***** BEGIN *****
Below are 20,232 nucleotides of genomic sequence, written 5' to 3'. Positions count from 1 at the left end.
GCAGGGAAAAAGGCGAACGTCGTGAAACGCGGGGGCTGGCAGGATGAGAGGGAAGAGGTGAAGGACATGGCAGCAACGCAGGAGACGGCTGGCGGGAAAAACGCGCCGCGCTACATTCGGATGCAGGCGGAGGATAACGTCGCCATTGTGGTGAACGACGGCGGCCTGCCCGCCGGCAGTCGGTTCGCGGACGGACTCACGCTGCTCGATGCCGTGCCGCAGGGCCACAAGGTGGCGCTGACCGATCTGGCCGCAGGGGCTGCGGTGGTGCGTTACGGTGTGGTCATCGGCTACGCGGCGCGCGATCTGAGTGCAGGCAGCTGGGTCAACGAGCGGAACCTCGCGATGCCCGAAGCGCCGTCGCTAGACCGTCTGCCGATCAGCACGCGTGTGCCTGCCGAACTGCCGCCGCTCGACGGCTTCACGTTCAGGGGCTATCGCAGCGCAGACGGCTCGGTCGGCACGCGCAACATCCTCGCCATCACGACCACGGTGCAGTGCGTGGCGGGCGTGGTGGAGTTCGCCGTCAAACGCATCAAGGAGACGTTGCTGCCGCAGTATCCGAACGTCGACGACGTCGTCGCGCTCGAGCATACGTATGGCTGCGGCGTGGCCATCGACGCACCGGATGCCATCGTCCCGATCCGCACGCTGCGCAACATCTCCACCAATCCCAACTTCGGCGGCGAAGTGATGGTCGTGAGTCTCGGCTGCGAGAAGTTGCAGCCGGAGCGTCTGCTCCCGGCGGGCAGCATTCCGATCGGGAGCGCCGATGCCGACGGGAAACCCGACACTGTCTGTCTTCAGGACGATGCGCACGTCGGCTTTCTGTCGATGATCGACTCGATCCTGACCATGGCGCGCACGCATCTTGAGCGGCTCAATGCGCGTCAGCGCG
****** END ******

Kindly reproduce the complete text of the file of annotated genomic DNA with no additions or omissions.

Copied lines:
Below are 20,232 nucleotides of genomic sequence, written 5' to 3'. Positions count from 1 at the left end.
GCAGGGAAAAAGGCGAACGTCGTGAAACGCGGGGGCTGGCAGGATGAGAGGGAAGAGGTGAAGGACATGGCAGCAACGCAGGAGACGGCTGGCGGGAAAAACGCGCCGCGCTACATTCGGATGCAGGCGGAGGATAACGTCGCCATTGTGGTGAACGACGGCGGCCTGCCCGCCGGCAGTCGGTTCGCGGACGGACTCACGCTGCTCGATGCCGTGCCGCAGGGCCACAAGGTGGCGCTGACCGATCTGGCCGCAGGGGCTGCGGTGGTGCGTTACGGTGTGGTCATCGGCTACGCGGCGCGCGATCTGAGTGCAGGCAGCTGGGTCAACGAGCGGAACCTCGCGATGCCCGAAGCGCCGTCGCTAGACCGTCTGCCGATCAGCACGCGTGTGCCTGCCGAACTGCCGCCGCTCGACGGCTTCACGTTCAGGGGCTATCGCAGCGCAGACGGCTCGGTCGGCACGCGCAACATCCTCGCCATCACGACCACGGTGCAGTGCGTGGCGGGCGTGGTGGAGTTCGCCGTCAAACGCATCAAGGAGACGTTGCTGCCGCAGTATCCGAACGTCGACGACGTCGTCGCGCTCGAGCATACGTATGGCTGCGGCGTGGCCATCGACGCACCGGATGCCATCGTCCCGATCCGCACGCTGCGCAACATCTCCACCAATCCCAACTTCGGCGGCGAAGTGATGGTCGTGAGTCTCGGCTGCGAGAAGTTGCAGCCGGAGCGTCTGCTCCCGGCGGGCAGCATTCCGATCGGGAGCGCCGATGCCGACGGGAAACCCGACACTGTCTGTCTTCAGGACGATGCGCACGTCGGCTTTCTGTCGATGATCGACTCGATCCTGACCATGGCGCGCACGCATCTTGAGCGGCTCAATGCGCGTCAGCGCG